You may be familiar with the saying “save the best for last”, and in my opinion that is exactly what Chef Roger managed to do. Admittedly, I was a bit underwhelmed at the prospect of ending the meal with a simple chocolate mousse, although I was looking forward to the Porto Special Reserve Quinta Nova Douro that it was paired with. Yet again my expectations were exceeded as the Belgian Chocolate Mousse I experienced that night left me in awe of how good a mousse could be. The texture was unlike anything I had ever experienced before. It was truly ethereal and somehow seemed to be absorbed in the mouth; instead of swallowed, while leaving behind a "pure" and unmistakably clean aroma of chocolate (minus the surgery sweetness). Suffice it to say, it was a mind altering experience, and I will never view chocolate mousse the same way again.
About Chef Roger Van Damme
Roger van Damme is one of the most experienced and innovative Belgian patissiers in the world. He was recognized as “Chef of the Year” by Gault Millau and is also widely recognized as being the “godfather of molecular pastry”. Chef Roger gets a delightfully devilish twinkle in his eye when he begins to talk about his inspiration for his dishes. He asserts that it takes over 6 months of trial an error to perfect just one element on a plate and that it is the ingredients that drive him. “I love working with natural ingredients like lemongrass and pandan leaf” he shared, “I play with the concept of sweet and sour, trying to make something special by balancing different elements. I like to use the different sugars, textures and ingredients in making desserts the same way I would use herbs and spices to build flavor in savory dishes”. One of the secret ingredients Chef Roger uses to balance the sweetness in his dishes is powdered vinegar. ”People would be surprised if they knew just how much vinegar is used in a dish like the half moon” he said with a mischievous grin.
Ever since he was a child, Chef Roger has been fascinated by baking, and knew from an early age that he wanted to be a patissier himself. His great grandfather was a baker, and the young Roger often went to help him in his village bakery. After finishing cooking school in Bruges, he accomplished his dream and started to work for Huize van Wely, one of the most famous dessert makers in Holland. Later he moved to the botanical gardens of Antwerp, and opened Het Gebaar: a tea room. There he creates desserts that surprise and delight with exquisite flavors and scents.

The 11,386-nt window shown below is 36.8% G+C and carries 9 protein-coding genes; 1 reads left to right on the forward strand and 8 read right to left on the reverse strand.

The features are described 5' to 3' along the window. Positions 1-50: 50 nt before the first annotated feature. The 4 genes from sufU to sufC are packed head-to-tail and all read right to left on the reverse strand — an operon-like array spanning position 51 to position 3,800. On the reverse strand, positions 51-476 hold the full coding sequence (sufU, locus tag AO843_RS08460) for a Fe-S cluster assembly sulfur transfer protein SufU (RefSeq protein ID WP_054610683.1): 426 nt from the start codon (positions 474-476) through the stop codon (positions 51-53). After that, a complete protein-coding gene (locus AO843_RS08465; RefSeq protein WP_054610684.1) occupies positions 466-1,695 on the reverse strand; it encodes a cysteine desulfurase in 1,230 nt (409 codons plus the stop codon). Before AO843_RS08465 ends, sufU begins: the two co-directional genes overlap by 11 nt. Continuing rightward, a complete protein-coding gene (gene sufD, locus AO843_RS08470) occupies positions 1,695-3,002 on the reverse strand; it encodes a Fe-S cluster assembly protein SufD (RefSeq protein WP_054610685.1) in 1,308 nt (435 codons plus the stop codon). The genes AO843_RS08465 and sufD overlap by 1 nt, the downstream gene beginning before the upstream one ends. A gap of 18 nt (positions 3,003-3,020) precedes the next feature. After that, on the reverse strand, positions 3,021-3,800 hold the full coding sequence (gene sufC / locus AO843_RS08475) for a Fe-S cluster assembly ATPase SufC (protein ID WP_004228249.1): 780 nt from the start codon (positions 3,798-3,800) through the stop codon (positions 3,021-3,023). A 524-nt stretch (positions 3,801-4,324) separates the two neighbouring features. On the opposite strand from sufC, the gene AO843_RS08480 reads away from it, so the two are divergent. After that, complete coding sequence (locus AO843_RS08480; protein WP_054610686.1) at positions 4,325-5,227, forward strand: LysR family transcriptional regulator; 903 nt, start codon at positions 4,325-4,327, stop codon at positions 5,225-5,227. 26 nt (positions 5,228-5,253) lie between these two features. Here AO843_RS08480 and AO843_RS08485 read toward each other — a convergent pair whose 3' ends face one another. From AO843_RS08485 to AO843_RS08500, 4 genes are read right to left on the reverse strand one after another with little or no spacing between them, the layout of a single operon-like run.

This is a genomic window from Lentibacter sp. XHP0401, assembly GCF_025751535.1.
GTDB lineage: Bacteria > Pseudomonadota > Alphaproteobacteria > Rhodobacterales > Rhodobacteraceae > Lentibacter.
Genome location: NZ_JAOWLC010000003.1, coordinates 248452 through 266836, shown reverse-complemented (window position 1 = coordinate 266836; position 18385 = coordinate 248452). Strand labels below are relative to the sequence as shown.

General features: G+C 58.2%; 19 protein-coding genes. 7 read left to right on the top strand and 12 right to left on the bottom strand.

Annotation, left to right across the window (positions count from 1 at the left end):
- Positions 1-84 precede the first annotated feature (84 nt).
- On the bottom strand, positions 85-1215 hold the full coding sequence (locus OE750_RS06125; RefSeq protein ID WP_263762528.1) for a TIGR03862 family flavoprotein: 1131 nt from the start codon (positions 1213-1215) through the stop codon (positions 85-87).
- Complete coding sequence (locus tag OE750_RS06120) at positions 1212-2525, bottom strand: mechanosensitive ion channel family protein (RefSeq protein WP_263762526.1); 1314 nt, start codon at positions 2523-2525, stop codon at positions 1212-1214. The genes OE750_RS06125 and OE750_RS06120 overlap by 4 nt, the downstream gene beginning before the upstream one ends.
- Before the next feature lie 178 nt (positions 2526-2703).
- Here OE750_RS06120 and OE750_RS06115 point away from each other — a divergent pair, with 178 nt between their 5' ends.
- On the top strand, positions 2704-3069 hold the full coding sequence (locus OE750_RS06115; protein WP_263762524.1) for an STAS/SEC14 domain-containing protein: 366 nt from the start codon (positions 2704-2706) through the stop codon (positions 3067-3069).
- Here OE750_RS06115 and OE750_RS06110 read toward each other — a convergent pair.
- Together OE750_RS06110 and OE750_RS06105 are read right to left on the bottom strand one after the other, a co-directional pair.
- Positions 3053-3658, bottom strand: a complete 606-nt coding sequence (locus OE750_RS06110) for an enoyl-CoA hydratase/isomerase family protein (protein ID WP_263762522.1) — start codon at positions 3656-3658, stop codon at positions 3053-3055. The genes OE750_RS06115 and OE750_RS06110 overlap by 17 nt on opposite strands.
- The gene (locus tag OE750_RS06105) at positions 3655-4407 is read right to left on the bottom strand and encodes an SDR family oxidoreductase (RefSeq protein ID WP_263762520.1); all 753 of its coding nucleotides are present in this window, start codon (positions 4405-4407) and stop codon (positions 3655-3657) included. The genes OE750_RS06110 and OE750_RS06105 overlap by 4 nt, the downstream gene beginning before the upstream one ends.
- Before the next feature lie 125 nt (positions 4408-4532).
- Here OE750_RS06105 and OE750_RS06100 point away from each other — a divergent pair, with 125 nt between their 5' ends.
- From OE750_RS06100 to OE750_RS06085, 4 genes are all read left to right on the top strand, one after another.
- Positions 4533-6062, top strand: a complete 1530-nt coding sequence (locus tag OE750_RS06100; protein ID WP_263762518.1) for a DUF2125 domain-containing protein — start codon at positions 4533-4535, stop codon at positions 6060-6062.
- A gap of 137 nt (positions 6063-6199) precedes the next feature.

Since 2010, Chef Roger has been starring in his own TV shows at Njam TV. In 2011, Het Gebaar was rewarded with its first Michelin star. More TV shows followed the first, and Roger launched Njam! Magazine together with Peter Goossens, Sanoma Magazines and Njam!. His books ‘Desserts’ and ‘Bakken’ reached the top of the bestseller list after just one week. “My greatest success is in my everyday life. I delight in simple things like bringing my team together, teaching them, and bringing people together to have a great experience dessert-wise. I try to make every day a better one than the day before,” shared Chef Roger.
There are so many things that could have gone wrong with a concept dinner like this. The sweet elements could have made the wines taste bitter, it could have been sensory over load, or everything could have been overly sweet; yet none of these fear proved to be true. I was afraid I would leave this meal feeling hungry or like I needed to eat something salty…yet this was NOT the case. Instead what I experienced was something truly unforgettable. Successfully pairing wine with desserts is a skill to be admired in itself, yet to do it course after course is a stunning accomplishment. To say that Chef Roger is highly accomplished or a master chef is a woeful understatement. The creativity and vision required to conceptualize and successfully execute such mind boggling cuisine verges on pure genius. Not only was each dish visually compelling, but the harmonious and complementary balance of the various elements of taste and texture was unprecedented. Every once in a great while you get the chance to experience something that fundamentally changes your perceptions, and alter the way you view the world……and for me, this meal was such an occasion.
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Four Seasons Bangkok
155 Rajadamri Road
Tel: + 662 250 1000
Fax: +662 254 5390
MRT: Lumpini Station